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Academy Award for Best Title Writing

Best Title Writing: The Academy Awards were established at the tail end of the Silent Era of Motion Pictures. Before the introduction of talkies, dialogue was dependent on the titles that appeared between scenes. Their importance was recognized at the first Academy Awards, which included a separate category for Best Title Writing. The award went to Joseph Farnham for Telling the World. Later Farnham also became the first Oscar recipient to die. The award was given only once, in 1928, the same year that a special award was given to Warner Brothers for producing the first sound film, The Jazz Singer. By the next award ceremonies, sound had already dominated the industry and the award for Best Title Writing was discontinued.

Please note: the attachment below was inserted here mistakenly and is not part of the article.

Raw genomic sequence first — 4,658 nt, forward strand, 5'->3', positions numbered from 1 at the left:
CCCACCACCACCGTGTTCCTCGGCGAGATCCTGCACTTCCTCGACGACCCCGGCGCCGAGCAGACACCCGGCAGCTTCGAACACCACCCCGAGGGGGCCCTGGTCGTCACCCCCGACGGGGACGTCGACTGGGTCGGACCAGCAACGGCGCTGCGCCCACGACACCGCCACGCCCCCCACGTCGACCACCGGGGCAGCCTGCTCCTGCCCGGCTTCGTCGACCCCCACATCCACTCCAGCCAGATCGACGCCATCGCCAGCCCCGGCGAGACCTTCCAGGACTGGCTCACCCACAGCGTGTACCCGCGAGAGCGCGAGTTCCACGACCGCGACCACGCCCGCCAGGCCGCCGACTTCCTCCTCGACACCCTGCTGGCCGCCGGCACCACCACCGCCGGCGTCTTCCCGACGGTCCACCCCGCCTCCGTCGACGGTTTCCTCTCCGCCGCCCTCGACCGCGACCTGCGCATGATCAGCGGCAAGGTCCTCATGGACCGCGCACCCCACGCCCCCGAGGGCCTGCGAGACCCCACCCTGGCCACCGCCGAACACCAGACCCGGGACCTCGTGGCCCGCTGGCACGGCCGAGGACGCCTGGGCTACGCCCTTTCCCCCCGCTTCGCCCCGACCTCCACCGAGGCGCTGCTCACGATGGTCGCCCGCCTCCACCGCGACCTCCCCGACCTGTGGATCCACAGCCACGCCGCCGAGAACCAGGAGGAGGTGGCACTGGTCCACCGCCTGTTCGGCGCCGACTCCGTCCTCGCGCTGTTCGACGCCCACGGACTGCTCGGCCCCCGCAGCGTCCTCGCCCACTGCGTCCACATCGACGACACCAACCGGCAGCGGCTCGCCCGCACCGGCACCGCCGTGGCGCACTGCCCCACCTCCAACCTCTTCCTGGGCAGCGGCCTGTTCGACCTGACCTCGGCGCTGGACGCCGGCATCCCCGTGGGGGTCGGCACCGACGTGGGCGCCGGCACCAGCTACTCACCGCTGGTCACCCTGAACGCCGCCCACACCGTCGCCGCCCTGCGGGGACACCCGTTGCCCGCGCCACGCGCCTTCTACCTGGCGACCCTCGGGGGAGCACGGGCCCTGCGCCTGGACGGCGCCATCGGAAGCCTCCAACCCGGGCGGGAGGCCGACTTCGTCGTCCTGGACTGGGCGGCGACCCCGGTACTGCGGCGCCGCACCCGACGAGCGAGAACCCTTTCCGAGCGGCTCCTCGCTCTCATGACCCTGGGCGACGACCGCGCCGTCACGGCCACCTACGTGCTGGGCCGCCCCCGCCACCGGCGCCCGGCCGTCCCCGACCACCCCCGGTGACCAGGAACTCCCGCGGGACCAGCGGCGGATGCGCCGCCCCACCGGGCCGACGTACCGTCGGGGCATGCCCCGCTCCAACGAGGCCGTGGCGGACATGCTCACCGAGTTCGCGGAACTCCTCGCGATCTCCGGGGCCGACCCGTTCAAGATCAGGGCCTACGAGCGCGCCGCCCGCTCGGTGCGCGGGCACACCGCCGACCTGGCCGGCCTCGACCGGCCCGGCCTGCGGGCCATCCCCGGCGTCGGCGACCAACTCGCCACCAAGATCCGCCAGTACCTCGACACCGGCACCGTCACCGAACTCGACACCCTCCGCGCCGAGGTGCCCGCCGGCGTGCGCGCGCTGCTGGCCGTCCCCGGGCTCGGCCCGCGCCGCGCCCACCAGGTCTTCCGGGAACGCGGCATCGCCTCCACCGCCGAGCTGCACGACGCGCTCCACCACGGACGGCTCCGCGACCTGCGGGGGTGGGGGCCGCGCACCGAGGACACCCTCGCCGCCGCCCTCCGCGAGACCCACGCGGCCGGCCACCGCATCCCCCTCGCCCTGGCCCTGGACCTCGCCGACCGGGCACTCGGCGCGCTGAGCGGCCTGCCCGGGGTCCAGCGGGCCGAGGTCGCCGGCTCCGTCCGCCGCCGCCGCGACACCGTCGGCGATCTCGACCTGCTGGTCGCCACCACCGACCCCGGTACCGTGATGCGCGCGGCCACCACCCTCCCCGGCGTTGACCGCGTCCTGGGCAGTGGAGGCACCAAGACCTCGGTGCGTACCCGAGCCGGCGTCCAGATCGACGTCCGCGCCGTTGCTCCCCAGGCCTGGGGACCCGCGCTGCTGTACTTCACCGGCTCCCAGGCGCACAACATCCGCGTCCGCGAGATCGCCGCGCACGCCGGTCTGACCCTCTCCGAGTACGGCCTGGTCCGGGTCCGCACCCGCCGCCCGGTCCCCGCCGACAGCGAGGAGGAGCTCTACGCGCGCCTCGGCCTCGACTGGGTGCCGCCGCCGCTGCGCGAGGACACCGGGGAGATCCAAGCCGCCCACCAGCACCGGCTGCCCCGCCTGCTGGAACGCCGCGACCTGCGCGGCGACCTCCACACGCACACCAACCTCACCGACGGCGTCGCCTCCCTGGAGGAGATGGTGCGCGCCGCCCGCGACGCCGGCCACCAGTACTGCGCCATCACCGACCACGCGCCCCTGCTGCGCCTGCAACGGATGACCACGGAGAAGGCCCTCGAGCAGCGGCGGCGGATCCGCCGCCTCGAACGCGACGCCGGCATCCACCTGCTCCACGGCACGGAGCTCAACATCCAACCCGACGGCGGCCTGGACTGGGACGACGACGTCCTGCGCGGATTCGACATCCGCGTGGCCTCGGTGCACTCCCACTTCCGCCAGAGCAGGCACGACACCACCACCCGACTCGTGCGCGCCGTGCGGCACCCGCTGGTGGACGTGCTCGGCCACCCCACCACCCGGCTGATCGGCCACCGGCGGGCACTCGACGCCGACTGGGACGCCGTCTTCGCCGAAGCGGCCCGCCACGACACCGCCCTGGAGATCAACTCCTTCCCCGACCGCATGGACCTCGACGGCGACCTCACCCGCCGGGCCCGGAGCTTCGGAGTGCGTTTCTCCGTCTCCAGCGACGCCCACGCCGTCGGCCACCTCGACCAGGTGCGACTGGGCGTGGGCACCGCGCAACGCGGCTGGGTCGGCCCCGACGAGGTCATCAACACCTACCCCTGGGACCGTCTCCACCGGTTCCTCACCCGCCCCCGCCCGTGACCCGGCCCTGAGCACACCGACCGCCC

Other nominees were: